Zu dumm eigent­lich dass Nafta­li Ben­nett das anders cha­rak­te­ri­siert hat…

B: I got a call from this guy, Zelen­sky, the lea­der of Ukrai­ne, I heard he’s a Jew, a comedian, … 

I: Hanoch Daum tur­ned prime minister…

B: Some­thing like that.

I: -God forbid.

B: And he asked me nice­ly if I can ask Putin to talk to him, to meet with him.

I wai­ted with that, we’­ve been the­re some 5 and a half hours, we’­re tal­king, and then I say, oh, Zelen­sky asked me to ask you if you can meet. He was the nicest man up to then and his gaze tur­ned cold.

They’­re Nazis, they’­re war­mon­gers [!!! Secu­ri­ty Inte­rest may­be!!! JUST A GUESS?!], I won’t meet him.

They’­re pro-Nazis.” Now, he has an ent­i­re theo­ry and nar­ra­ti­ve sur­roun­ding this issue.

If we go back to World War II, Ukrai­ne defi­ni­te­ly was an accom­pli­ce at cer­tain times…

I: Were you sho­cked by his answer?

B: I was sur­pri­sed when his deme­a­nor chan­ged. Second… he had liqu­or. Now, I don’t like alco­hol, whis­key and the like.

Wine is the most I can drink.

But the wine isn’t kos­her. So…

He remo­ves a bot­t­le of wine, I look at Elkin and say, tell him that I don’t want wine now.

Then what will you have?” 
I don’t know what to ask for, I’m no expert. 
Gin and tonic on the rocks…

Would you like vodka?” 
I: -Was he pou­ring the drinks?

B: Yes, it was the three of us. 

I: –Wow.

B: -Me, him and Elkin the inter­pre­ter. So I said… he has vod­ka in his hand, so I said yes.

So I had to drink vodka.

I: -Was it dis­gus­ting? That’s rough. Ima­gi­ne if you got drunk. 
B: -Yes.

He was very cour­te­ous and and we for­med a rela­ti­ons­hip that will soon mani­fest, befo­re the war.

I: You got stuck the­re on the Sabbath. 
B : -Yes, I stay­ed in the hotel. He was very cour­te­ous. He heard that my wife is a chef, that she was a dan­cer, he invi­ted us to St. Peters­burg, he rea­li­zed I got stuck on the Sabbath.

He didn’t under­stand so I exp­lai­ned, I can’t on the Sab­bath, so he sent a bas­ket with lots of nice things, inclu­ding bacon. He did­n’t know. Cheese and meat… 
I: -Hilarious.

B: He was very cour­te­ous and hospitable.

I: –Okay.

B: So we for­med a rela­ti­ons­hip in Sochi, we tal­ked on the pho­ne about all kinds of mat­ters, but mean­while things with Ukrai­ne were star­ting to heat up.

Decem­ber, 21st of January.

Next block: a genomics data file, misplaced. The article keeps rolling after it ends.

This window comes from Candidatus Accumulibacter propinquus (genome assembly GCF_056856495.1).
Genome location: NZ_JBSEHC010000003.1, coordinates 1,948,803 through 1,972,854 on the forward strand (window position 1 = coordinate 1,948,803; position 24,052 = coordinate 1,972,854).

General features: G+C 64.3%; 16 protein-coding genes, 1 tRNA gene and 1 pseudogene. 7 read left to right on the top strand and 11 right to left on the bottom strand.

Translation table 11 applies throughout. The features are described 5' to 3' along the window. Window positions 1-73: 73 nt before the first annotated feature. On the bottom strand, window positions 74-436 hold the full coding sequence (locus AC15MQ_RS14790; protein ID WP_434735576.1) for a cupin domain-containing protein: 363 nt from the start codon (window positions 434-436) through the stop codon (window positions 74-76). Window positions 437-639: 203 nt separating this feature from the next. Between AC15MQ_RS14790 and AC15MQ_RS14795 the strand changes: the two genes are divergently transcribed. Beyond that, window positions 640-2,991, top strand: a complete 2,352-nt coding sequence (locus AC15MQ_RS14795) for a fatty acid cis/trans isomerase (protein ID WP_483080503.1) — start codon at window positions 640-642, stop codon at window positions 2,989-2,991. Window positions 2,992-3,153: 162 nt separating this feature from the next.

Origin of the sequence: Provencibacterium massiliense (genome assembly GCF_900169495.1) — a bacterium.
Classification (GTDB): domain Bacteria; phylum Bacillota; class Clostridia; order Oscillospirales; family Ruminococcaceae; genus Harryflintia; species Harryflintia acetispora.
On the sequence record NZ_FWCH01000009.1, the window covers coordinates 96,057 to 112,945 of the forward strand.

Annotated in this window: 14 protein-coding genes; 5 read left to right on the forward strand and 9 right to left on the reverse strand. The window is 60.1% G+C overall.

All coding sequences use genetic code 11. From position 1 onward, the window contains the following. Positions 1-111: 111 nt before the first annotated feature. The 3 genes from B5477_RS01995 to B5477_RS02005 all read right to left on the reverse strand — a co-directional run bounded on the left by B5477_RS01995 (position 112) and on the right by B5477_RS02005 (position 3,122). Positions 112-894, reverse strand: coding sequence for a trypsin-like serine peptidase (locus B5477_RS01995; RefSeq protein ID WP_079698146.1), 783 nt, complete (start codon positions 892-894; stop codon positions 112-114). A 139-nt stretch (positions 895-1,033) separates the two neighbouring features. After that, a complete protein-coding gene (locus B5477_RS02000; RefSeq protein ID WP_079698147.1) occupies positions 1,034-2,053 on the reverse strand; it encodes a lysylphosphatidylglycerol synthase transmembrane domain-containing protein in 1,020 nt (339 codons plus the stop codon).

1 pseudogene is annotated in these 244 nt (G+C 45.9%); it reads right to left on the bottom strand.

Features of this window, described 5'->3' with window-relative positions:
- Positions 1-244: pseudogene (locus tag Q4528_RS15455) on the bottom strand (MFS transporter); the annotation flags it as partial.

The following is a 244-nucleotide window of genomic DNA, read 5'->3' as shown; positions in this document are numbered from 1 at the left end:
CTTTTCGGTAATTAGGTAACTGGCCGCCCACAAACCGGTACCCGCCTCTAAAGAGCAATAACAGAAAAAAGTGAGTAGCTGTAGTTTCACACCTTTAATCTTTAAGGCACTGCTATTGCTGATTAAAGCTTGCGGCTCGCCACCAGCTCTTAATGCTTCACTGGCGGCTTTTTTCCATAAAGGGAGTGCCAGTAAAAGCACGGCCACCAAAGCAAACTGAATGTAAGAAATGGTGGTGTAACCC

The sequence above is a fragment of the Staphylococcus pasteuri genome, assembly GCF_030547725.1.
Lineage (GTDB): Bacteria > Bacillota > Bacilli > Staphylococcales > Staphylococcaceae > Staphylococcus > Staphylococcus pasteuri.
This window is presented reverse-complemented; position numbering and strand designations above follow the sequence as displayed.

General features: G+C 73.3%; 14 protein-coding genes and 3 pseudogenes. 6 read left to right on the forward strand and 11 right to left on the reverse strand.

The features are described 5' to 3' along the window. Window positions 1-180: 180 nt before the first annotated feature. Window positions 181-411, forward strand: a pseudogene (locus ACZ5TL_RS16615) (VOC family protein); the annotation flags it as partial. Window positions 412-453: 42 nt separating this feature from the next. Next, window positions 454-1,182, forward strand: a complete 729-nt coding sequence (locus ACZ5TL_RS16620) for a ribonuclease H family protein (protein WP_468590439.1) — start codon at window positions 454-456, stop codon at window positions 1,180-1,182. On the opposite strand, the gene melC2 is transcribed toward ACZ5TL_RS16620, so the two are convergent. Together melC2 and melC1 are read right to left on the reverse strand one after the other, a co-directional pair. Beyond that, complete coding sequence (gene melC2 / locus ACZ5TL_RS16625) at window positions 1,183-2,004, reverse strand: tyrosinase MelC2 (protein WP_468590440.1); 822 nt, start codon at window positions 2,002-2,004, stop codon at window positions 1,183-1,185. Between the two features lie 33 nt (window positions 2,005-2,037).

I’m not too preoc­cu­p­ied with it at the time, I’m not fami­li­ar with the map and Ukrai­ne… Not a major issue to me. I’m over­seas, I don’t remem­ber if it was Bah­rain or the Emi­ra­tes, and the Ame­ri­cans are say­ing that war is immi­nent. There’s a deba­te whe­ther or not to invade.

So what I focus on is get­ting Israe­lis out as quick­ly as possible.

I think it was on the 24th… 
I: -From Ukraine?

B: –Yes. Becau­se… I’ll tell you some­thing in gene­ral. When it comes to the world, for­eign poli­cy and all that, my focus is on Israel’s interests.

That may be a nar­row view, but my pri­ma­ry focus is on…

I: Your people. 
B: -My peop­le. Soon the stra­te­gy will come to light in this regard. The war breaks out.

I: Do you want to get the Israe­lis out or the Jews?

B: The Israe­lis at this point. 
I: -Okay. And based on the poli­cy are you thin­king that this is war? 
B: They’­re going in and… The ent­i­re world thinks that this inva­si­on will be a pie­ce of cake.

There’s not that much talk of con­que­ring Ukrai­ne, more of defea­ting Ukraine.

Ever­yo­ne knows that Zelen­sky is finis­hed, Ame­ri­ca sug­gests Zelen­sky seek refu­ge with them, this is public information.

I star­ted stu­dy­ing the topic. When a new topic comes up I want to under­stand what the stra­te­gy of each side can be, but the world ful­ly under­stands there’s no com­pe­ti­ti­on in this regard.

The war breaks out and I’m instant­ly bet­ween a rock and a hard place.

On the one hand, the Ame­ri­cans clear­ly expect, this is lar­ge­ly led by the Ame­ri­cans, that we all ral­ly for Ukraine.

On the other hand, I have two oppo­sing interests.

One is our rou­ti­ne acti­vi­ty in Syria, once or twice a week - we attack the Ira­ni­an pre­sence in Syria, and Rus­sia, the super­power, has the S-300 the­re, and if they press the but­ton, Israe­li pilots will fall.

I: Who will save them?

B: Who will res­cue the next Ron Arad? Biden? Zelen­sky? It will be my problem.

So all the talk [!] of being on the right side of histo­ry, …

I get it, but I have a natio­nal need.

Second, the­re are many Jews in Ukrai­ne and Rus­sia and as prime minis­ter of the Jewish sta­te, I have a responsibility.

So what do I do?

I came up with a stra­te­gy that says, when I’m pres­su­red on two sides, I take a third and the third was crea­ting con­ta­ct with both sides and try­ing to mediate.

Jetzt ist es wie­der so unglaub­lich erstaun­lich, dass das deut­sche Aus­wär­ti­ge Amt und der Deut­sche Ver­tei­di­gungs Aus­schuss, immer im Gleich­schritt mit den der Medi­en­be­richt­erstat­tung (also wenn wie­der mal ein ehe­ma­li­ger US Bot­schaf­ter ZUUUUUUUFÄLLIG bei den Munk Deba­tes fal­len lässt, dass er auf dem Weg zur Debat­te Sny­der gele­sen hat, und das (Bloo­d­li­nes) ein so ein tol­les Buch ist, und da drin eigent­lich alles steht was man über die­sen Krieg wis­sen muss), von Revi­sio­nis­mus als Kriegs­grund zuerst zu Neo­ko­lo­nia­lis­mus, und dann zu Impe­ria­lis­mus gewech­selt sind.

Wäh­rend Sny­der das Impe­ria­lis­mus Argu­ment erfun­den und in die Öffent­lich­keit getra­gen hat (er macht das sel­be Argu­ment bereits seit sei­ner Pro­mo­ti­on, und PLÖTZLICH wird er jetzt Teil des gefea­tur­ten Media Cir­cuits und der Exper­te schlecht­hin.). Wäh­rend Fio­na Hill bei der Broo­kings Insti­tu­ti­on [What is the Broo­kings insti­tu­ti­on?] das Cathe­ri­ne the Gre­at and Peter the Gre­at Argu­ment für die Öffent­lich­keit erfin­det.

Oh, und Fuku­ya­ma hat kei­ne Ahnung wovon er spricht - davon wir sind jetzt aber nicht wirk­lich über­rascht, oder?

Die­se Gesell­schaft ist das abso­lut abgrund­tief Letzte.